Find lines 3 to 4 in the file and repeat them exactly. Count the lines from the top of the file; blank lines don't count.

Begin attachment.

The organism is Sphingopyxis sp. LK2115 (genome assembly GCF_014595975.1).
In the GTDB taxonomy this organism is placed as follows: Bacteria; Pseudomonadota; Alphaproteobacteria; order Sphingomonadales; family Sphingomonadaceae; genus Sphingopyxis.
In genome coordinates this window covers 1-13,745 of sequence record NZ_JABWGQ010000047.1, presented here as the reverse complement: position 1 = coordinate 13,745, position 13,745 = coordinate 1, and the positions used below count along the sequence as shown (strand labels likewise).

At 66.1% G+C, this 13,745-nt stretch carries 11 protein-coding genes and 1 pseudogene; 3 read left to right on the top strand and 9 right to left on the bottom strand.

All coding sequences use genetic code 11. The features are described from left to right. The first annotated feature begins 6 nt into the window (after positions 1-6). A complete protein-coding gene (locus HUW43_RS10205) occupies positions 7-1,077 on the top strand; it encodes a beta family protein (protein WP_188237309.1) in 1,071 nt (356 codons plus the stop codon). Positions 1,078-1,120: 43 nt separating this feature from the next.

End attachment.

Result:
In genome coordinates this window covers 1-13,745 of sequence record NZ_JABWGQ010000047.1, presented here as the reverse complement: position 1 = coordinate 13,745, position 13,745 = coordinate 1, and the positions used below count along the sequence as shown (strand labels likewise).

At 66.1% G+C, this 13,745-nt stretch carries 11 protein-coding genes and 1 pseudogene; 3 read left to right on the top strand and 9 right to left on the bottom strand.